The Associated Press

A judge has refused to dismiss corruption charges against former Massachusetts Treasurer Tim Cahill, who is accused of airing taxpayer-funded ads for the state lottery as a means of promoting his 2010 independent campaign for governor.

Superior Court Judge Christine Roach on Monday denied Cahill's request to throw out the charges, meaning his trial can go forward. The trial is scheduled to begin Oct. 29.

Mitchell College will lay off seven professors, or 20 percent of the full-time faculty, following an unexpected drop in enrolled students.

The Day of New London reports that the layoffs will take effect at the end of the semester. The reductions will cut deeply into the sport and fitness management and early childhood education departments, which will be cut in half with the loss of two professors in each area.

WAMC

Massachusetts faces a shortage of doctors in key specialties from family medicine to general surgery.

That's one of the findings of a new report by the Massachusetts Medical Society.

The study found the state is struggling to recruit enough physicians to work at community hospitals and in areas of the state outside Boston.

The study also found more doctors are willing to participate in the state's push to overhaul the health care payment system, including initiatives like "accountable care organizations" and "global payments."

Department of Labor

U.S. Labor Secretary Hilda Solis is scheduled to tour a dairy farm at Vermont Technical College in Randolph as part of a visit to the state designed to highlight a training program to support agricultural businesses.

Vermont Tech is getting a $3.4 million federal grant for training programs for state industries that support agriculture, food production, waste disposal and energy production.

Officials say the grant will allow Vermont Tech to improve its degree and college-level certificates and help meet trade employment needs throughout the state.

Mitt Romney is a part-time resident of tiny New Hampshire. His fiscally conservative, socially moderate tenure as governor of neighboring Massachusetts once seemed a good match for New Hampshire's independent and libertarian-leaning electorate.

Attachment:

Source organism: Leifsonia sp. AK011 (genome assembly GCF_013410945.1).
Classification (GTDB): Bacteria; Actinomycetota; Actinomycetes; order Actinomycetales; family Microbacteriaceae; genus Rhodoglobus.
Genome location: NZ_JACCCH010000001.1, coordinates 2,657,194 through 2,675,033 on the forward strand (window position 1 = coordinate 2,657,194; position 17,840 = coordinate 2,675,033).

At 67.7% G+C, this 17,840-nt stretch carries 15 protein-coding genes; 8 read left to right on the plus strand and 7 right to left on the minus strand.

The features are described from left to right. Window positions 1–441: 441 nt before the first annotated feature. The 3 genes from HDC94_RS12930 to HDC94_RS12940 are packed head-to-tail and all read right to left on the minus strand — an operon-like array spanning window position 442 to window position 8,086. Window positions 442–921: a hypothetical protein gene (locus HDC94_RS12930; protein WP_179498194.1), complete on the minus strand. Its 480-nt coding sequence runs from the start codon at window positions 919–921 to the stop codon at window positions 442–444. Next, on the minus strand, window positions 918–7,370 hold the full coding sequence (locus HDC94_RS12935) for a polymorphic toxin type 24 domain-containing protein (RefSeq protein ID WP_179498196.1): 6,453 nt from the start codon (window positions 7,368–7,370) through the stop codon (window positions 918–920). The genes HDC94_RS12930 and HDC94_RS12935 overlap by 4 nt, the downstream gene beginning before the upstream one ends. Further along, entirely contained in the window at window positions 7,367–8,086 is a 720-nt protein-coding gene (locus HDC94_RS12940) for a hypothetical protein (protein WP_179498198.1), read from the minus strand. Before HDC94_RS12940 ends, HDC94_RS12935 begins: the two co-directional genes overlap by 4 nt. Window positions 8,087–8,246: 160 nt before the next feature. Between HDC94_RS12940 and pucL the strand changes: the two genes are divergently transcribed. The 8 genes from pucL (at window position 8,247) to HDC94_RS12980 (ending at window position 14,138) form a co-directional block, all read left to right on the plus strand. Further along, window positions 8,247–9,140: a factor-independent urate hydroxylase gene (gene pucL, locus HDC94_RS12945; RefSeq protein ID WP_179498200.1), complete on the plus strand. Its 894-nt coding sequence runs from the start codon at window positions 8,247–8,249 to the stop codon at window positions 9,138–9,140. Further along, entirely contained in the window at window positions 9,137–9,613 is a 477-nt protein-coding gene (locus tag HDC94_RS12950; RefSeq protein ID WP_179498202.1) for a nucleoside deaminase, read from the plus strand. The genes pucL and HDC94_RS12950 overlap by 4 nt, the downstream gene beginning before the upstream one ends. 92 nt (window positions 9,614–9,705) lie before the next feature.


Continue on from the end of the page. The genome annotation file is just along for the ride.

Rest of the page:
Yet, Romney trails President Barack Obama in polls in New Hampshire, as he does in most other presidential battlegrounds, despite spending considerable time and money to lock up the state's four Electoral College votes.

Republican gubernatorial candidate Randy Brock wants to create what he calls a "business in a box" program that would link unemployed Vermonters with business ideas that would be funded by private money.

Brock outlined his proposal Monday at a Williston business as part of a package of ideas that he said would help spur economic development and create more jobs in the state.

State and federal officials have announced $120 million in federal funding to build part of a high-speed rail project between New Haven and Springfield, Mass.

The 62-mile project calls for service every 30 minutes during peak periods and every 60 minutes at other times. Speeds would reach up to 110 miles an hour.

Connecticut Gov. Dannel P. Malloy's office projects 1.26 million riders annually by 2030.

AP

Republican U.S. Sen. Scott Brown and Democrat Elizabeth Warren jousted on everything from immigration reform and Afghanistan to jobs and the Supreme Court during their second televised debate.

Brown began Monday's match-up by demanding Warren release her personnel records at Harvard University, even as he conceded she is "a qualified academic."

Warren pressed Brown for more information on the clients he represented as a private attorney and said if elected to the Senate, Brown would help fellow Republicans block President Barack Obama's agenda.

 A union representing 14,000 New England janitors has reached a tentative contract agreement that allows them to avoid a strike.

A spokeswoman for Local 615 of the Service Employees International Union said early Monday that the agreement followed a day of negotiations that went beyond the union's midnight deadline. She declined to discuss details of the proposed contract. A news conference is scheduled for 1 p.m. Monday at theunion's Boston headquarters.

AP File Photo

Connecticut Republican Senate candidate Linda McMahon is getting a visit from the GOP's 2008 presidential candidate.

Arizona Sen. John McCain is scheduled to appear with McMahon at two campaign events on Monday.

McCain will address the "Veterans for Linda" coalition at the Disabled American Veterans Hall in Danbury. Later, he will greet McMahon supporters at the Norwalk Inn and Conference Center.

McCain had previously endorsed McMahon's rival in the GOP primary, former Congressman Christopher Shays.

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